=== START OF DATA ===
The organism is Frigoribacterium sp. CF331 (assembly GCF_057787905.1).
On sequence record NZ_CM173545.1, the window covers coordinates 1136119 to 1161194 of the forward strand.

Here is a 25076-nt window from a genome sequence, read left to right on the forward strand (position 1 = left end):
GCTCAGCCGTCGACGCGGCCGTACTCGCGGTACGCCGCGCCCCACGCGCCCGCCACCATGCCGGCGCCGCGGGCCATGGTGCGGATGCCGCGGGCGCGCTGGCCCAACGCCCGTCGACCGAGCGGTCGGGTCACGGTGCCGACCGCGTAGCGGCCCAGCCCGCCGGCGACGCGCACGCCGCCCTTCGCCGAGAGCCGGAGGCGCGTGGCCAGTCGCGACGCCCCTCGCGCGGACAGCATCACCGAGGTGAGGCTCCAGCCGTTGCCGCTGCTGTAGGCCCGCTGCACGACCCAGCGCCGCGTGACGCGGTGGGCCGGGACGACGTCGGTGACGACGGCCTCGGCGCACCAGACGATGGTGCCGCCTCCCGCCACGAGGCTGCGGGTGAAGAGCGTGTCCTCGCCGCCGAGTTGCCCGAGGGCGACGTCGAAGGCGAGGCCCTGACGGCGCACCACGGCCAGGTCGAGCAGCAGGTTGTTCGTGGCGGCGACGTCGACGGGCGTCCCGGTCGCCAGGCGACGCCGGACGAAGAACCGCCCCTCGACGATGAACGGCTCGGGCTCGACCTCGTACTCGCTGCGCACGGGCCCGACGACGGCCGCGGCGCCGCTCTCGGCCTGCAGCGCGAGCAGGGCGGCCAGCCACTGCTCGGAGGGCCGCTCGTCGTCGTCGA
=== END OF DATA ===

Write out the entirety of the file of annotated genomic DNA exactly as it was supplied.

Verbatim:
The organism is Frigoribacterium sp. CF331 (assembly GCF_057787905.1).
On sequence record NZ_CM173545.1, the window covers coordinates 1136119 to 1161194 of the forward strand.

Here is a 25076-nt window from a genome sequence, read left to right on the forward strand (position 1 = left end):
GCTCAGCCGTCGACGCGGCCGTACTCGCGGTACGCCGCGCCCCACGCGCCCGCCACCATGCCGGCGCCGCGGGCCATGGTGCGGATGCCGCGGGCGCGCTGGCCCAACGCCCGTCGACCGAGCGGTCGGGTCACGGTGCCGACCGCGTAGCGGCCCAGCCCGCCGGCGACGCGCACGCCGCCCTTCGCCGAGAGCCGGAGGCGCGTGGCCAGTCGCGACGCCCCTCGCGCGGACAGCATCACCGAGGTGAGGCTCCAGCCGTTGCCGCTGCTGTAGGCCCGCTGCACGACCCAGCGCCGCGTGACGCGGTGGGCCGGGACGACGTCGGTGACGACGGCCTCGGCGCACCAGACGATGGTGCCGCCTCCCGCCACGAGGCTGCGGGTGAAGAGCGTGTCCTCGCCGCCGAGTTGCCCGAGGGCGACGTCGAAGGCGAGGCCCTGACGGCGCACCACGGCCAGGTCGAGCAGCAGGTTGTTCGTGGCGGCGACGTCGACGGGCGTCCCGGTCGCCAGGCGACGCCGGACGAAGAACCGCCCCTCGACGATGAACGGCTCGGGCTCGACCTCGTACTCGCTGCGCACGGGCCCGACGACGGCCGCGGCGCCGCTCTCGGCCTGCAGCGCGAGCAGGGCGGCCAGCCACTGCTCGGAGGGCCGCTCGTCGTCGTCGA